I am in agreement that the nightmare stories are valid concerns. Those can be mitigated w being careful about where you go for an oil change.
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Old 06-08-2020, 04:35 PM   #16
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If you DIY which I would not hesitate to do be aware that much oil (15

quarts?)comes out faster than many faucets on full blast and at an angle

that can easily be just outside where you calculated it should so have a really

big drip pan inside a even larger tub to insure against sky rocketing blood

pressure caused by dirty diesel oil flooding the garage.

Did anyone mention don't forget to change the crush washer as well ?

There was a recall at one time with those Amsol oil systems are you

sure yours is plumbed right?
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Old 06-10-2020, 03:59 AM   #17
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Originally Posted by Cali Native View Post
If you DIY which I would not hesitate to do be aware that much oil (15

quarts?)comes out faster than many faucets on full blast and at an angle

that can easily be just outside where you calculated it should so have a really

big drip pan inside a even larger tub to insure against sky rocketing blood

pressure caused by dirty diesel oil flooding the garage.
NOTHING like seeing oil draining exactly where you did NOT want it to go!

Good point but this device from this outfit tends to almost fully cure that situation: https://www.uniquetruck.com/category...il-drain-plugs If you visit that page select any part then watch the generic video.

I do my own oil changes so before installing these drain plugs I would more often than not have messes to clean up in the driveway. Sadly I've become adept at oil spill clean ups which is NOT a good thing. (BTW Purple Power's Driveway and Concrete Cleaner is a wonderful product--find it for less than $12/gallon at AutoZone etc etc.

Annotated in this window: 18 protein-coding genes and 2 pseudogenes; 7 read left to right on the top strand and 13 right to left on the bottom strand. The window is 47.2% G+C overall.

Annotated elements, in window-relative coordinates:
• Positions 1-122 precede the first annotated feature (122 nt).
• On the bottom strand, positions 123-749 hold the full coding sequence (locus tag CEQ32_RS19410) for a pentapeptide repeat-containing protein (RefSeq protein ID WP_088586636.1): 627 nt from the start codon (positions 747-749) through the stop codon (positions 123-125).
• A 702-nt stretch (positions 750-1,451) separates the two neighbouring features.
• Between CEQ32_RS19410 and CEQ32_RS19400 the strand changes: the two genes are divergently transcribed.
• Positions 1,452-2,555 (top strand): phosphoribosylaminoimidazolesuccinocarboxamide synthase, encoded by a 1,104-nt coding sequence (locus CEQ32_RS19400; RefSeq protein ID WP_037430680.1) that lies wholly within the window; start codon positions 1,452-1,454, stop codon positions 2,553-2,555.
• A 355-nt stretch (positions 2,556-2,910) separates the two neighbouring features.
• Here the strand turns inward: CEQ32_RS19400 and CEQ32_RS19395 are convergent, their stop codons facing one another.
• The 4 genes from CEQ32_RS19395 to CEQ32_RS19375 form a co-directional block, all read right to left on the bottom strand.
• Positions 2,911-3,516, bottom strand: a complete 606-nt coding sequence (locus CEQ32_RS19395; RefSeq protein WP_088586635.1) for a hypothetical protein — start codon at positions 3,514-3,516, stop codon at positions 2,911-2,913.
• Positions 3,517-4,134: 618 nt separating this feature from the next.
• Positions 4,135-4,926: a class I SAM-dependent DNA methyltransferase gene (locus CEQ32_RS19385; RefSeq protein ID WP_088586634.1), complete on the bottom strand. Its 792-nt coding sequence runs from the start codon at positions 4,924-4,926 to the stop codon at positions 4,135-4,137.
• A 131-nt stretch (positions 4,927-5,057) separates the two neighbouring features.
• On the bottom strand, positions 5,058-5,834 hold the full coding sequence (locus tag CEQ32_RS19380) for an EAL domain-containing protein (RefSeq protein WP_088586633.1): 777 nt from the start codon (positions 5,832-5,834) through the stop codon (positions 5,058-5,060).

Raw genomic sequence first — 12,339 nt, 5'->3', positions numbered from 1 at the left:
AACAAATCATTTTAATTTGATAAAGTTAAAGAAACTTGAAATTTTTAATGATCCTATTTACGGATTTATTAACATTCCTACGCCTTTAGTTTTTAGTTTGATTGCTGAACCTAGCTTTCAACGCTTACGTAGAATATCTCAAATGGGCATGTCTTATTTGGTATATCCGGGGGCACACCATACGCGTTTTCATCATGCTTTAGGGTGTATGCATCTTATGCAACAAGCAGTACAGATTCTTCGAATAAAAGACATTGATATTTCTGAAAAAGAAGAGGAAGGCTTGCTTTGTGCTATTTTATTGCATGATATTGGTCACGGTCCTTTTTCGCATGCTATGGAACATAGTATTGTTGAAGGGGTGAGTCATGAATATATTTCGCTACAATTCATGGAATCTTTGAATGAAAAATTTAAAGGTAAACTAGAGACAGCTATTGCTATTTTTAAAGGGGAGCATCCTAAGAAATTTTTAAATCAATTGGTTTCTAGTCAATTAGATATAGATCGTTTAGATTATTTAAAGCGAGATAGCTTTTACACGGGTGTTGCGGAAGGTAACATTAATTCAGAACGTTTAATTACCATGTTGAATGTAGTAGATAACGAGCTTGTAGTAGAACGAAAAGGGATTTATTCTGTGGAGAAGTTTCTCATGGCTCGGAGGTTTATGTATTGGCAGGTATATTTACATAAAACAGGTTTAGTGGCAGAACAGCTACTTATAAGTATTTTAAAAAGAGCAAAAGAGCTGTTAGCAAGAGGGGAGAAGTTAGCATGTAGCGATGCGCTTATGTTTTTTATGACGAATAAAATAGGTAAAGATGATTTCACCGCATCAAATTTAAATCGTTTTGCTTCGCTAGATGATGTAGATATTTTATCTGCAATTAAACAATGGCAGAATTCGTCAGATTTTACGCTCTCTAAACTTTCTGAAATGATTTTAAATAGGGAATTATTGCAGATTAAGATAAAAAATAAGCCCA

I'm not familiar with the Amsoil oil system so if this doesn't fit the situation my bad...........

The drain hose fitting can be extended to any length so the catch pan can be located in the most convenient spot. I do keep a large kitty litter pan under the spin-off oil filter just in case, also have a suitably sized plastic can or bucket to physically catch the filter and hold its oil until moving it to the recycling container I keep just for waste oil.

I've nearly eliminated all oil spills by now but did learn by doing---I hope some of what we post here will benefit a novice to the wonderful thrill of changing their own oil.

HTH
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Old 06-10-2020, 09:38 AM   #18
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Originally Posted by JWA View Post
NOTHING like seeing oil draining exactly where you did NOT want it to go!



I've nearly eliminated all oil spills by now but did learn by doing---I hope some of what we post here will benefit a novice to the wonderful thrill of changing their own oil.

HTH
It doesn't take much dirty oil to completely get away from you and on the ground to make quite the mess for sure. It will likely happen at some point. I'm pretty good at it these days but I still put down a plastic sheet. I bought a roll of 30mil thick clear plastic on Amazon or somewhere ...its a crazy amount like 12' x 300' for $20 in a nice cardboard dispenser like a roll of aluminum foil comes in. It will last me a lifetime. I just pull down a 10' section, sit the new oil filter and tools I'm going to use on the corners, then drive the vehicle onto the whole square of plastic. Then any splashes or drips don't get on the concrete. When I'm done i just roll up paper towels, rags, old filter, packaging etc etc all in the plastic and into the garbage.
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Old 06-10-2020, 11:21 AM   #19
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If you do your own oil change on a diesel make SURE you get a filter specified for the engine. A guy I worked with had a brand new F-250 and on the first oil change he just put on a filter that fit. The filter collapsed, burnt up the engine and, since it wasn't a specified filter, he had to eat the cost of a new engine. He said there were only two filters specified at that time (about twenty years ago), a Ford filter and, I believe, a Wix. Don't know what the situation for specified filters is now. I do agree that the oil change itself is pretty simple. I didn't realize that there was quite that much oil in the diesels but it makes sense that you would have that high capacity to help deal with the heat of these engines. I agree with 1der about needing a way to cap the drained oil. It would probably hard, at least for me, to lift four gallons of oil in an open pan.
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Old 06-10-2020, 07:23 PM   #20
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It doesn't take much dirty oil to completely get away from you and on the ground to make quite the mess for sure....

All the preparation in the world doesn't help when you forget to remove the inlet opening on 5 gallon combo drain tray/catch basin. You realize how very quickly that little catch area fills up and overflows and you reach into the dirty oil to remove the stopper.